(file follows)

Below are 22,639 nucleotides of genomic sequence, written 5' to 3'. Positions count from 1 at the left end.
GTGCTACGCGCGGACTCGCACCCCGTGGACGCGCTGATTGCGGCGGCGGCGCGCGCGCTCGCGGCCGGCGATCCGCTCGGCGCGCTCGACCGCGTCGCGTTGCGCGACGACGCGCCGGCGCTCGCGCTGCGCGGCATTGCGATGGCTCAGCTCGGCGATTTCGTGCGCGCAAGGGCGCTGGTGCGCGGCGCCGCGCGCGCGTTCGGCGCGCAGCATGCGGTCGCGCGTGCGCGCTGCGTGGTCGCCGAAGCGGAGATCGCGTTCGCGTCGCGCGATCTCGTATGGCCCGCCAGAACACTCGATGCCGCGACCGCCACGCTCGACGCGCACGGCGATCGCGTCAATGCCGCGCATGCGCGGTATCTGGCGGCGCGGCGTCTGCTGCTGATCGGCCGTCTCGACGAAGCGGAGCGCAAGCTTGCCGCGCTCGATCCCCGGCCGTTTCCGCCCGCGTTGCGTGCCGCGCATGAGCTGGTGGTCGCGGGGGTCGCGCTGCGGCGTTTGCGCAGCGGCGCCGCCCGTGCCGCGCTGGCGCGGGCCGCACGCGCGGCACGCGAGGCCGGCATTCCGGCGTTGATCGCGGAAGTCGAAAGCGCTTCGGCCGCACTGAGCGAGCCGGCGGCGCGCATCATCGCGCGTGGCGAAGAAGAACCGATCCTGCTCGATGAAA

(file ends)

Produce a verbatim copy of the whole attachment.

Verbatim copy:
Below are 22,639 nucleotides of genomic sequence, written 5' to 3'. Positions count from 1 at the left end.
GTGCTACGCGCGGACTCGCACCCCGTGGACGCGCTGATTGCGGCGGCGGCGCGCGCGCTCGCGGCCGGCGATCCGCTCGGCGCGCTCGACCGCGTCGCGTTGCGCGACGACGCGCCGGCGCTCGCGCTGCGCGGCATTGCGATGGCTCAGCTCGGCGATTTCGTGCGCGCAAGGGCGCTGGTGCGCGGCGCCGCGCGCGCGTTCGGCGCGCAGCATGCGGTCGCGCGTGCGCGCTGCGTGGTCGCCGAAGCGGAGATCGCGTTCGCGTCGCGCGATCTCGTATGGCCCGCCAGAACACTCGATGCCGCGACCGCCACGCTCGACGCGCACGGCGATCGCGTCAATGCCGCGCATGCGCGGTATCTGGCGGCGCGGCGTCTGCTGCTGATCGGCCGTCTCGACGAAGCGGAGCGCAAGCTTGCCGCGCTCGATCCCCGGCCGTTTCCGCCCGCGTTGCGTGCCGCGCATGAGCTGGTGGTCGCGGGGGTCGCGCTGCGGCGTTTGCGCAGCGGCGCCGCCCGTGCCGCGCTGGCGCGGGCCGCACGCGCGGCACGCGAGGCCGGCATTCCGGCGTTGATCGCGGAAGTCGAAAGCGCTTCGGCCGCACTGAGCGAGCCGGCGGCGCGCATCATCGCGCGTGGCGAAGAAGAACCGATCCTGCTCGATGAAA